SSE profits to rise after energy price hike

The energy company is likely to attract the ire of politicians and customers as it says it'll whack up its dividend.

by Rachel Savage
Last Updated: 24 Jul 2014

SSE, one of the ‘Big Six’ British energy companies, has said it expects its profits to climb 8.8% this year, after raising household energy bills 8.2% in November. Just when you thought those big bad energy companies had gone quiet, they come back with an electric bang to fuel the fury of cash-strapped consumers.

SSE, which has increased its adjusted profits and dividend every year since it was formed in 1998, said it expected adjusted pre-tax profit to rise to £1.54bn, the average of analyst forecasts. The energy giant also said it plans to up its full year dividend by 3%.

Customers are likely to be pretty peeved with SSE, given that it was the first of the ‘Big Six’ to announce a price-rise (claiming at the time that rising costs gave it no alternative), and will be the last to pass on a 3.5% price cut (on March 24) from a government reduction of so-called ‘green levies’.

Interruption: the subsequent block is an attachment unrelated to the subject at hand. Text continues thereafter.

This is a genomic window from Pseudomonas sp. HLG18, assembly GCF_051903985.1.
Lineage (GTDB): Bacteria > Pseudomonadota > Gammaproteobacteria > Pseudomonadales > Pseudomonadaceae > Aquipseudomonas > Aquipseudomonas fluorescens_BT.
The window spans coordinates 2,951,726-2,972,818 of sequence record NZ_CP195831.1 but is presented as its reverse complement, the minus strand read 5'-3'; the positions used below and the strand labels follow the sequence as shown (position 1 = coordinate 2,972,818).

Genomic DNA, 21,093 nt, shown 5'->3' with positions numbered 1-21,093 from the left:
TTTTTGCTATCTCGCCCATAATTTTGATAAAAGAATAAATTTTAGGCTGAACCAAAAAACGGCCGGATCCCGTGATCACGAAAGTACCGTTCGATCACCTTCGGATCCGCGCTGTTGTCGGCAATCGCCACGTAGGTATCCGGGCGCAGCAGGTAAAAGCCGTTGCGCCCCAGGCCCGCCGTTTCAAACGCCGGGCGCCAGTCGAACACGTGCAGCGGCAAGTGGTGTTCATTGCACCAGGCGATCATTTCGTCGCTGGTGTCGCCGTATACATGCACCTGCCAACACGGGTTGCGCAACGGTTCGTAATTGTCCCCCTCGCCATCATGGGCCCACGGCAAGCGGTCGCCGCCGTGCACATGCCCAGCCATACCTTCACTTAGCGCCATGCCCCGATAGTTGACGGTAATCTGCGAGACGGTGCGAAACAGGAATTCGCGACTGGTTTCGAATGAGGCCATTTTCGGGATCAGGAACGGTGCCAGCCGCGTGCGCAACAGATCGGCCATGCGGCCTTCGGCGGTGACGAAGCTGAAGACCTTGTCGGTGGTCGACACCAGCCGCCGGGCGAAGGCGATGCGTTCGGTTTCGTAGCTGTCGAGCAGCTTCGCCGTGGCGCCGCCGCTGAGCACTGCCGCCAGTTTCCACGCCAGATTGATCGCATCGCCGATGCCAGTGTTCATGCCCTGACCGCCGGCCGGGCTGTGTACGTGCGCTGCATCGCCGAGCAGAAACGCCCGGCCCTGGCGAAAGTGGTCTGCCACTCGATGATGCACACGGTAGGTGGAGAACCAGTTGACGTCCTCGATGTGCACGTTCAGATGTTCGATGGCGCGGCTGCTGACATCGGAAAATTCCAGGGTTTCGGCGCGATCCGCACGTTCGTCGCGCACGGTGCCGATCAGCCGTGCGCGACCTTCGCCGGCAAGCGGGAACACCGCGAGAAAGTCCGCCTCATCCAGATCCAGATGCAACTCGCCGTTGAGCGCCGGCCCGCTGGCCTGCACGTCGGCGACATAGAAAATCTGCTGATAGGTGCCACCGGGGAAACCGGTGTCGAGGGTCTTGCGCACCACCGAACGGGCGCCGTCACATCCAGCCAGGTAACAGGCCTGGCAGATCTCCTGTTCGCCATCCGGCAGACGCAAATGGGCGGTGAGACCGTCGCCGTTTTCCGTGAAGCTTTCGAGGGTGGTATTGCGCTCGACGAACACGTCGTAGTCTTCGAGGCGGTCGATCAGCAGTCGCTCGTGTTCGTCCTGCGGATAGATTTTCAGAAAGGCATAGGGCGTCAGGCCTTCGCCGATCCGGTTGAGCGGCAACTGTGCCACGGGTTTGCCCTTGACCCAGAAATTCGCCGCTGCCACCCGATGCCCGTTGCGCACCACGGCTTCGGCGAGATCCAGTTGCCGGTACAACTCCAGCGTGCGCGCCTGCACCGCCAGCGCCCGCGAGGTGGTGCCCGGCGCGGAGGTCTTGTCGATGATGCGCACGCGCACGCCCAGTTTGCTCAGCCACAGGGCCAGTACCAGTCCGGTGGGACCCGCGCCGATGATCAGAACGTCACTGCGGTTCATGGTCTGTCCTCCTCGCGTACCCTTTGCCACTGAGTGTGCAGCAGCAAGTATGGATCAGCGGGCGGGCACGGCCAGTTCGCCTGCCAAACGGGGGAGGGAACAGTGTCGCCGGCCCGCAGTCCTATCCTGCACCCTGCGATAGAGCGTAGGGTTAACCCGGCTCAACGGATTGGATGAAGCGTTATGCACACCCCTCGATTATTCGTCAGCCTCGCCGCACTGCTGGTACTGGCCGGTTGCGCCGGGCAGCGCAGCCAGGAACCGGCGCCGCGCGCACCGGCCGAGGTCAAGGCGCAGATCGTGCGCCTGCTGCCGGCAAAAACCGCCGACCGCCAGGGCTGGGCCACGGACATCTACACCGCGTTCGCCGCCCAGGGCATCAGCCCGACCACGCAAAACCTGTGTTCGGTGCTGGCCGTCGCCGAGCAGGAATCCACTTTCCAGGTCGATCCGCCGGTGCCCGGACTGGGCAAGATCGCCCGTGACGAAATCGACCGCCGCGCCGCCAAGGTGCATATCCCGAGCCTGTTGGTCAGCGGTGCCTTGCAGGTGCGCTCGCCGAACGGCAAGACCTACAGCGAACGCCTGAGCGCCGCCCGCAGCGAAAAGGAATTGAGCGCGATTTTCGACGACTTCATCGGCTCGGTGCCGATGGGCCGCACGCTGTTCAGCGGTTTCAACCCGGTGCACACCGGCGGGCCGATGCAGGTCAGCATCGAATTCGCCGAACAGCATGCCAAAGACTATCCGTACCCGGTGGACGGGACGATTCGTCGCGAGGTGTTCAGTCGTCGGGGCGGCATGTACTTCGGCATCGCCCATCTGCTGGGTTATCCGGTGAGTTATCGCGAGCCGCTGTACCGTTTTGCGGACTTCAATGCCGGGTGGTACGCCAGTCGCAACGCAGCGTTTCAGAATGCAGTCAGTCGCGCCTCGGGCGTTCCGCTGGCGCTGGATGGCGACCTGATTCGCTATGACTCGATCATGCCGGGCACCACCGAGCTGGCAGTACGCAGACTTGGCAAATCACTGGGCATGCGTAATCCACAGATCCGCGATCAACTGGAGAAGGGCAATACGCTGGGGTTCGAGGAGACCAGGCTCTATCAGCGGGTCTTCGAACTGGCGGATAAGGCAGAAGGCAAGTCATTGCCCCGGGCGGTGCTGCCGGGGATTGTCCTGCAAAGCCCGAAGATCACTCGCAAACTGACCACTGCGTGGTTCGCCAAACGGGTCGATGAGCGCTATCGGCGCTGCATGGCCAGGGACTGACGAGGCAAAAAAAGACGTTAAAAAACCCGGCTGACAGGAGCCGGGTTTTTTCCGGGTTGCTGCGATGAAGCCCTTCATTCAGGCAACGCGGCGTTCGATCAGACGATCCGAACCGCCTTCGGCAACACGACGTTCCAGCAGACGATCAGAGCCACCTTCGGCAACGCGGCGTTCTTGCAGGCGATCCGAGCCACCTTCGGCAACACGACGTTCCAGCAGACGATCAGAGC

Chief exec Alistair Phillips-Davies is obviously aware of this, and has embarked on a charm offensive. ‘I'm very encouraged that this is a financial year in which the concerns of bill-payers have been put at the heart of the debate about how to meet the country's energy needs,’ he said in a statement.

Reducing the green levies was, clearly, a great idea, Phillips-Davies said, but ‘there is still more to be done to achieve what we have argued for some time is the fairest, most progressive solution - which is to shift the full cost burden of environmental and social policies from the energy bill payer to the taxpayer.’ Translation: the government should tax people directly so we don’t look so bad.

SSE said it had lost 250,000 customers in the last 9 months, as people switched to its big rivals or smaller energy companies, although 9.22 million is still a hefty share of the energy market.

Moreover, a lot of people have tried to cut their costs instead of switching companies – average electricity consumption by SSE’s household customers fell 4.3%, while gas was down 9.5%.

SSE also said it was reviewing its offshore wind projects after two large wind farms were not granted government subsidies, and predicted that investment would fall from the £1.5bn-£1.7bn it has spent per year since 2010.

Looks like SSE has decided it’s not going to take all the political ‘cost of living’ criticism lying down and is doing its best to keep investors sweet. Whether customers will take the same view remains to be seen…

Tags:
Energy

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